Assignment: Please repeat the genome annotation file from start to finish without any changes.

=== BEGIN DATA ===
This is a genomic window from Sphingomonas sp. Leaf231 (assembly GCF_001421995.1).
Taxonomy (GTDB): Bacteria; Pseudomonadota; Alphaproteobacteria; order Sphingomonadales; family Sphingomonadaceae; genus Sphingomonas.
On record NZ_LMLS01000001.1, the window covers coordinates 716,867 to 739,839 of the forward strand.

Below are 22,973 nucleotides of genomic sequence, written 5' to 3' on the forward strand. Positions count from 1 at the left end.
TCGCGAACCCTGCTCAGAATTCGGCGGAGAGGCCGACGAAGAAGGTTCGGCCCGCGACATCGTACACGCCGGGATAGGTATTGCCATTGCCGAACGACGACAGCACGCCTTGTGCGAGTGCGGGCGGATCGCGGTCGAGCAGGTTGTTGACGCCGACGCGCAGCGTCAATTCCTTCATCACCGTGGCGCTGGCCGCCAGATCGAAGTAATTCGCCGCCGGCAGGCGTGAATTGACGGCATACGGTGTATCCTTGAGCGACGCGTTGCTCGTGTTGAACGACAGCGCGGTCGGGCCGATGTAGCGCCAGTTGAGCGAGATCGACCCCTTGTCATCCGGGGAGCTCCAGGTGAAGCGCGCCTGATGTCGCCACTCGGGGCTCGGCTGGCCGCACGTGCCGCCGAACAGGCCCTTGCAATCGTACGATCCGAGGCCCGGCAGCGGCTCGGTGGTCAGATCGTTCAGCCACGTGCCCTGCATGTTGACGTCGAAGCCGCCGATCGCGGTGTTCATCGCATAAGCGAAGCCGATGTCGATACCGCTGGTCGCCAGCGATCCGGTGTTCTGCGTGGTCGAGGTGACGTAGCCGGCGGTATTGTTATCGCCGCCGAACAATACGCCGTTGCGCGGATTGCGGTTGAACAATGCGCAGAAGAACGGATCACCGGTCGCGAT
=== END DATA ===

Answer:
This is a genomic window from Sphingomonas sp. Leaf231 (assembly GCF_001421995.1).
Taxonomy (GTDB): Bacteria; Pseudomonadota; Alphaproteobacteria; order Sphingomonadales; family Sphingomonadaceae; genus Sphingomonas.
On record NZ_LMLS01000001.1, the window covers coordinates 716,867 to 739,839 of the forward strand.

Below are 22,973 nucleotides of genomic sequence, written 5' to 3' on the forward strand. Positions count from 1 at the left end.
TCGCGAACCCTGCTCAGAATTCGGCGGAGAGGCCGACGAAGAAGGTTCGGCCCGCGACATCGTACACGCCGGGATAGGTATTGCCATTGCCGAACGACGACAGCACGCCTTGTGCGAGTGCGGGCGGATCGCGGTCGAGCAGGTTGTTGACGCCGACGCGCAGCGTCAATTCCTTCATCACCGTGGCGCTGGCCGCCAGATCGAAGTAATTCGCCGCCGGCAGGCGTGAATTGACGGCATACGGTGTATCCTTGAGCGACGCGTTGCTCGTGTTGAACGACAGCGCGGTCGGGCCGATGTAGCGCCAGTTGAGCGAGATCGACCCCTTGTCATCCGGGGAGCTCCAGGTGAAGCGCGCCTGATGTCGCCACTCGGGGCTCGGCTGGCCGCACGTGCCGCCGAACAGGCCCTTGCAATCGTACGATCCGAGGCCCGGCAGCGGCTCGGTGGTCAGATCGTTCAGCCACGTGCCCTGCATGTTGACGTCGAAGCCGCCGATCGCGGTGTTCATCGCATAAGCGAAGCCGATGTCGATACCGCTGGTCGCCAGCGATCCGGTGTTCTGCGTGGTCGAGGTGACGTAGCCGGCGGTATTGTTATCGCCGCCGAACAATACGCCGTTGCGCGGATTGCGGTTGAACAATGCGCAGAAGAACGGATCACCGGTCGCGAT